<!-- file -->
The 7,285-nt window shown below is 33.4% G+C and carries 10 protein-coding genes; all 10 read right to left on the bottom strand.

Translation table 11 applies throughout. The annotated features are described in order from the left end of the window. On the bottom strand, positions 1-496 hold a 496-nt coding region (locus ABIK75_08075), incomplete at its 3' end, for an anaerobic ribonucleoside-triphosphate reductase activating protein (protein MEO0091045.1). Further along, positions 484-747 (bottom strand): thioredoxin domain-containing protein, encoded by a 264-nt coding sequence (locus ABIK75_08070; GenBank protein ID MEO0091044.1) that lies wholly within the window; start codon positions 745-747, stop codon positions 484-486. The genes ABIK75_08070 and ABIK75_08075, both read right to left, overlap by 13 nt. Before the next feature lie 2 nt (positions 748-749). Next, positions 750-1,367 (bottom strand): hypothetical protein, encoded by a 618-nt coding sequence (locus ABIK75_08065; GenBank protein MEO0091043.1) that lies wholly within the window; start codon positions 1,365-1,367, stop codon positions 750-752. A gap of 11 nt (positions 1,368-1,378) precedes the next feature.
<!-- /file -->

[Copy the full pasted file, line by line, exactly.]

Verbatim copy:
The 7,285-nt window shown below is 33.4% G+C and carries 10 protein-coding genes; all 10 read right to left on the bottom strand.

Translation table 11 applies throughout. The annotated features are described in order from the left end of the window. On the bottom strand, positions 1-496 hold a 496-nt coding region (locus ABIK75_08075), incomplete at its 3' end, for an anaerobic ribonucleoside-triphosphate reductase activating protein (protein MEO0091045.1). Further along, positions 484-747 (bottom strand): thioredoxin domain-containing protein, encoded by a 264-nt coding sequence (locus ABIK75_08070; GenBank protein ID MEO0091044.1) that lies wholly within the window; start codon positions 745-747, stop codon positions 484-486. The genes ABIK75_08070 and ABIK75_08075, both read right to left, overlap by 13 nt. Before the next feature lie 2 nt (positions 748-749). Next, positions 750-1,367 (bottom strand): hypothetical protein, encoded by a 618-nt coding sequence (locus ABIK75_08065; GenBank protein MEO0091043.1) that lies wholly within the window; start codon positions 1,365-1,367, stop codon positions 750-752. A gap of 11 nt (positions 1,368-1,378) precedes the next feature.